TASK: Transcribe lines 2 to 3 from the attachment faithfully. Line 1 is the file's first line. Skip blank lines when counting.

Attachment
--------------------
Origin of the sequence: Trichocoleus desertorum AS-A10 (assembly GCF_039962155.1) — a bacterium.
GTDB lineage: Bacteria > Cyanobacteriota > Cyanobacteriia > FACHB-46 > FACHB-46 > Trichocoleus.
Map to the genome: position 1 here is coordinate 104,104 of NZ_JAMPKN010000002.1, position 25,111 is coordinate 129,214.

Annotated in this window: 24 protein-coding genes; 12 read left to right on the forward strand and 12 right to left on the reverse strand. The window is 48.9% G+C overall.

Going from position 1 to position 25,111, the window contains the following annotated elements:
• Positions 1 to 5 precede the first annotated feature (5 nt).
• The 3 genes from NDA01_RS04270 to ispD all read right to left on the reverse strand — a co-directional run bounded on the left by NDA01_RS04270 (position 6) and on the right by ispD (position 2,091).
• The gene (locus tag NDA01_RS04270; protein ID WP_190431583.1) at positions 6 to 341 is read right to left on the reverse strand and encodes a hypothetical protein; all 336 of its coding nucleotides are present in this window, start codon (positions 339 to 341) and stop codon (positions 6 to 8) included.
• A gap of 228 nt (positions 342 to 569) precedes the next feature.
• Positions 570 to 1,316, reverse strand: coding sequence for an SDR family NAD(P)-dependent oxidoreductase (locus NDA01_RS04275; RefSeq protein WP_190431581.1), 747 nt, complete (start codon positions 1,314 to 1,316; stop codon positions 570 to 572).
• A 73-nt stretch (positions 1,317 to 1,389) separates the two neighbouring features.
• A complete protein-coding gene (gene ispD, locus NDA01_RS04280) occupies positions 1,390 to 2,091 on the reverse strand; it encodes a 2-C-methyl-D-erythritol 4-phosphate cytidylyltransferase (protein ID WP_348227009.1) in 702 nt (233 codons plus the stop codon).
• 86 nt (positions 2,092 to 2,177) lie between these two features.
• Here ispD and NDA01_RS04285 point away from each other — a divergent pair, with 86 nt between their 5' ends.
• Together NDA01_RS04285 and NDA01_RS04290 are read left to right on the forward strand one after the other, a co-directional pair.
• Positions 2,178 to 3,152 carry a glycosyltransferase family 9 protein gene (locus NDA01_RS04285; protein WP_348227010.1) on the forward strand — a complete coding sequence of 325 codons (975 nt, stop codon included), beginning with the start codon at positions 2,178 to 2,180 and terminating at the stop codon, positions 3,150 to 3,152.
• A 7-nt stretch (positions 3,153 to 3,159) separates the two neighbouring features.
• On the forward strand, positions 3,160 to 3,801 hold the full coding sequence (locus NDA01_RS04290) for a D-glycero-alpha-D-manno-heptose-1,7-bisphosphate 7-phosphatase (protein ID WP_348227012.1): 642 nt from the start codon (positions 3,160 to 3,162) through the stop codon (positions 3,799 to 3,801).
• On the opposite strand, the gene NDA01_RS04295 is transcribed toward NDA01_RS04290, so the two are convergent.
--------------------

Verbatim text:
GTDB lineage: Bacteria > Cyanobacteriota > Cyanobacteriia > FACHB-46 > FACHB-46 > Trichocoleus.
Map to the genome: position 1 here is coordinate 104,104 of NZ_JAMPKN010000002.1, position 25,111 is coordinate 129,214.